"He who is not with me is against me; he that gathereth not with me scattereth abroad." Jesus
"Either you are with us or you are with the terrorists." George W. Bush
In announcing the global war on terrorism in his speech to a joint session of Congress on September 20, 2001, President George W. Bush put the world on notice: "Every nation in every region now has a decision to make: Either you are with us or you are with the terrorists." Bush, who claims to be a born-again Christian and who had named Jesus Christ as his favorite "philosopher," might have noticed the similarity between his words and those of Jesus in the New Testament: "He who is not with me is against me; he that gathereth not with me scattereth abroad" (Mathew 12:30) In declaring a war that "will not end until every terrorist group of global reach has been found, stopped and defeated, Bush appeared to be holding himself and his nation up as the world's new Savior. Many of his speeches following the terrorist attacks of September 11, 2001, bore Messianic overtones. "We will rid the world of evildoers," the president promised. The war against terrorism soon became the crusade for a "global democratic revolution."The candidate who had spoken of a "more humble" role for America in the world became the president whose "Bush Doctrine" sought to justify the waging of preventive war in response to perceived threats anywhere in the world. And the rest of the world must take a stand for or against us. "Either you are with us or you are with the terrorists."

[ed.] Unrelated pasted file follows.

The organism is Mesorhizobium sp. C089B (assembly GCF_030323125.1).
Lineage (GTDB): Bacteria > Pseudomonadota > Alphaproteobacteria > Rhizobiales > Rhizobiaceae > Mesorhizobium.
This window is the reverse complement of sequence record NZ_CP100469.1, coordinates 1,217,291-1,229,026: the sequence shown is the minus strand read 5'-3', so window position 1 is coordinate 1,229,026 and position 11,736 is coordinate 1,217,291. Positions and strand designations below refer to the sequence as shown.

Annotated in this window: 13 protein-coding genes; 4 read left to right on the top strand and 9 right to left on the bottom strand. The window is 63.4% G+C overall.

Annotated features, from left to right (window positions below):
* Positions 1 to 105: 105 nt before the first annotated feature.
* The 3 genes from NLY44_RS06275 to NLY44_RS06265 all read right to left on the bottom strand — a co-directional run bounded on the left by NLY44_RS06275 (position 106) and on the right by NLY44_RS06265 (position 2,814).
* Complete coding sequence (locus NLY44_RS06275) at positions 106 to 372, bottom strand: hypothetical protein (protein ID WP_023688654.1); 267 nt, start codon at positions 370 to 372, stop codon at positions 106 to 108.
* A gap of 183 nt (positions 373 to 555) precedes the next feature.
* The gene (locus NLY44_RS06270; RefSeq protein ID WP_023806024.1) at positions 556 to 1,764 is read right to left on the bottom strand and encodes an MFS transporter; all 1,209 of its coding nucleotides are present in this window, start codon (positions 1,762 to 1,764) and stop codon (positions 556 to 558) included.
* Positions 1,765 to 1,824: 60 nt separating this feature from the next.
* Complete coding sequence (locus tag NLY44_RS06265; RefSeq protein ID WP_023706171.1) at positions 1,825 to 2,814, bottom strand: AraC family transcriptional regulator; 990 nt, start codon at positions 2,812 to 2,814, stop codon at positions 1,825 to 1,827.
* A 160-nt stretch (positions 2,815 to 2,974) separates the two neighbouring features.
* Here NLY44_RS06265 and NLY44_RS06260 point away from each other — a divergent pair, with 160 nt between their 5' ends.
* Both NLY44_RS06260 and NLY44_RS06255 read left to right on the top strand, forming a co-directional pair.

America's role as the Superstate with the mission of making the world safe from terrorism would change our domestic politics as well. Congress would rush through passage of the USA PATRIOT (Uniting and Strengthening America by Providing Appropriate Tools to resist Intercept and Obstruct Terrorism) Act, giving the federal government broad new surveillance and search-and-seizure powers. Conservative Republicans who had made a career of opposing — at least rhetorically — big government bureaucracies hastened to pass legislation creating the new Department of Homeland Security, combining 22 agencies and departments into a massive new cabinet-level department with more than 200,000 employees. Federal agents with National Security Letters were empowered to search, without court-issued warrants, library records, book purchases, Internet communications and other records revealing what Americans are reading, thinking about, and saying to one another. Those who claimed that constitutional rights were being violated were dismissed as fanatics — or worse.
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Photo of remains of south tower of World Trade Center after September 11, 2001 attacks